Clark’s Nevus – Causes, Symptoms & Treatment

March 19 21:56 2019 Print This Article

Clark’s Nevus is basically a skin disease typical to youth, but Clark’s Nevus may occur to the people at any age. It is regarded as the most difficult and controversial disease to diagnose of the melancocytic lesions. It is believed to be a precursor of malignant melanoma. It is a common type of skin disorder which can be dangerous. Many experts believe that Clark`s Nevus is at a higher risk of converting into melanoma as compared to normal moles. Patients suffering from Clark`s Nevus must get their skin examined every year. Clark`s nevus is the name given to lesions that have been referred to in the in the past as dysplastic nevi or nevi with architectural or cytologic atypia. It is an acquired mole which appears as solitary or multiple lesions. People suffering from Clark`s Nevus have an increased lifetime risk of developing melanoma. This disease is found in around four percent of the white population in the United States. Families which have a history of Clark`s Nevus must be observed closely as they are at a high risk of developing melanoma.

A halo nevus is a mole that is pink or brown surrounded by an area of white or light skin. It looks like a bull’s-eye. Atypical moles also referred to as Clark’s nevi or dysplastic nevi are moles that are considered to be precancerous or more likely to turn into melanoma than regular moles. When looking at an atypical mole on the skin, one will see some of the features that one sees when looking at melanoma such as: an irregular border, slight variation in color, or asymmetry (if you cut the mole in half, the two halves do not look the same). When a pathologist looks at an atypical mole under the microscope, it has features that are in-between a normal mole and a melanoma.

Causes of Clark’s Nevus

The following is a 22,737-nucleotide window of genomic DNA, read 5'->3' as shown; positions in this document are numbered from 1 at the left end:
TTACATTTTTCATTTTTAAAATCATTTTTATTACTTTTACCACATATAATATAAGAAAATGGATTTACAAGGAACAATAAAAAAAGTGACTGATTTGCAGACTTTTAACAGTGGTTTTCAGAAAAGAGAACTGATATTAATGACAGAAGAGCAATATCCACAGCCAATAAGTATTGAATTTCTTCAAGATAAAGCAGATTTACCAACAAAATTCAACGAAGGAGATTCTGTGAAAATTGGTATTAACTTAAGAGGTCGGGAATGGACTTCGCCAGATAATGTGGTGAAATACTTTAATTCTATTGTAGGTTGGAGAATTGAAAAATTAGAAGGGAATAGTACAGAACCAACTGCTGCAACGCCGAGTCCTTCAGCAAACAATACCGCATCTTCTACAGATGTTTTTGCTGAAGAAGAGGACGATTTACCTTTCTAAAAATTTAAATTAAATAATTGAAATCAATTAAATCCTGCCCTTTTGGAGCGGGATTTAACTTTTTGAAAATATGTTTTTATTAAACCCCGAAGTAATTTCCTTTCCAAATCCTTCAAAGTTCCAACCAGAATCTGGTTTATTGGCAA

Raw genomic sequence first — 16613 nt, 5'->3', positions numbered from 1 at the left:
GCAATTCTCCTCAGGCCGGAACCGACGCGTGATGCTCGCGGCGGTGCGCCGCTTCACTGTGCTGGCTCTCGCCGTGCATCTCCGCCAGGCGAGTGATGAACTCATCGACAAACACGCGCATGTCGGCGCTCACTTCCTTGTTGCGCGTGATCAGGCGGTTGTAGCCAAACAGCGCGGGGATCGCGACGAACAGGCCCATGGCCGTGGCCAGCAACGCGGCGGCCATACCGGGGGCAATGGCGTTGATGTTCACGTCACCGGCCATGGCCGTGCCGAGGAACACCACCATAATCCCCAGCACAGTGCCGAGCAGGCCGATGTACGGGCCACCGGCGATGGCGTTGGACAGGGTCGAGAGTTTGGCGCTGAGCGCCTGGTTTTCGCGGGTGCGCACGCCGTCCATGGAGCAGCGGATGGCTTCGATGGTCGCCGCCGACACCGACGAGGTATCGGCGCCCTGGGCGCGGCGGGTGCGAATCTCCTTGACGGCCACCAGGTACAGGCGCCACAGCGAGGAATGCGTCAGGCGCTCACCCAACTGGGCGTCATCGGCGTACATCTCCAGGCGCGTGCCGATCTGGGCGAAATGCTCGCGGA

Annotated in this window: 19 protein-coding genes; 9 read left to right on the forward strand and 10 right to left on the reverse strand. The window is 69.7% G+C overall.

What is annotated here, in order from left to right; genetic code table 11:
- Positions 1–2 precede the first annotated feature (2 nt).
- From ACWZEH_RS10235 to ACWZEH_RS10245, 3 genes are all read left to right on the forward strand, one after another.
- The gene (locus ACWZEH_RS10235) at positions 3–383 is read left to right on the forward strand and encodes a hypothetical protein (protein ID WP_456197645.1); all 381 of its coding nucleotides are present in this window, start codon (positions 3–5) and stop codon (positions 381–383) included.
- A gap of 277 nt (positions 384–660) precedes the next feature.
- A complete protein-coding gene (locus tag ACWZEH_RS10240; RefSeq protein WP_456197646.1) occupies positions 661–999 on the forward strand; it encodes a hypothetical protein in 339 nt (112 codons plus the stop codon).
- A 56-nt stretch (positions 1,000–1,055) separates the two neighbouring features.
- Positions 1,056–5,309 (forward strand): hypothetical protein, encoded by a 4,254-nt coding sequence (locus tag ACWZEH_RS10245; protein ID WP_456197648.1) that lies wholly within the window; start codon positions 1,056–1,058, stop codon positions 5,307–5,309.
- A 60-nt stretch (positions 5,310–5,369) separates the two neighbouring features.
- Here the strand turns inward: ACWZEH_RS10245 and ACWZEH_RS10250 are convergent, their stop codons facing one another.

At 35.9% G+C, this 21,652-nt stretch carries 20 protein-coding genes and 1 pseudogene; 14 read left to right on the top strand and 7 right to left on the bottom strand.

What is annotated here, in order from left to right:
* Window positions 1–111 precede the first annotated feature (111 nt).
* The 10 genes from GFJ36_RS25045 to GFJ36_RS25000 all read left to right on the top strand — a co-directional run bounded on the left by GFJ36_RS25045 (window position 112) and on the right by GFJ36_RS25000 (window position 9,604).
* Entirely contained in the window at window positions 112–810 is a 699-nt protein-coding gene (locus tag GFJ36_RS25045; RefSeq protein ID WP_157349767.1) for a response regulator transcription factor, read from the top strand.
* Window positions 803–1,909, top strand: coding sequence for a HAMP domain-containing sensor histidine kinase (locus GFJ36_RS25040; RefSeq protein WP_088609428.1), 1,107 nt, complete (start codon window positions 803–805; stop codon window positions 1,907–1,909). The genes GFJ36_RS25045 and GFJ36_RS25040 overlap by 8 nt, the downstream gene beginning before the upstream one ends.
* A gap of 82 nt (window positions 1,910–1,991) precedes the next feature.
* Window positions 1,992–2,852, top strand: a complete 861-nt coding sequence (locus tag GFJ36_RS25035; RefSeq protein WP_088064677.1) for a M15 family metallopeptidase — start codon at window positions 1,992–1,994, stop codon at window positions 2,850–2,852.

Find common causes and risk factors of Clark’s Nevus

  • The cause of the Clark’s Nevus is exposing the skin to sunlight.
  • Inheritance or family history.

Signs and Symptoms of Clark’s Nevus

Sign and symptoms may include the following:

  • Colored in varying shades of tan and brown.

Treatment for Clark’s Nevus

The chief diagnostic consideration in patients with clark’s nevi is melanoma that is undergoing regression, although making this distinction is not usually difficult. Patients should be taught self-examination to detect changes in existing moles and to recognize clinical features of melanomas. Normally, no treatment is required. Atypical moles should be removed immediately if they are changing color, shape or size over a period of weeks to months.

Treatment may include:

  • Use sunscreen daily on epxposed skin areas.
  • The only safe way to remove an atypical mole is to have it cut out. The specimen is then sent to the pathologist to be analyzed under the microscope. Removing an atypical mole leaves a permanent scar.
  • People at higher risk for melanoma should minimize exposure to other risk factors associated with melanoma.
  • Wear a broad-brimmed hat when outdoors.
  • Atypical moles should be removed immediately if they are changing color, shape or size over a period of weeks to months. These moles should also be removed immediately if they bleed or itch. These signs all suggest that an atypical mole may have turned into a melanoma.
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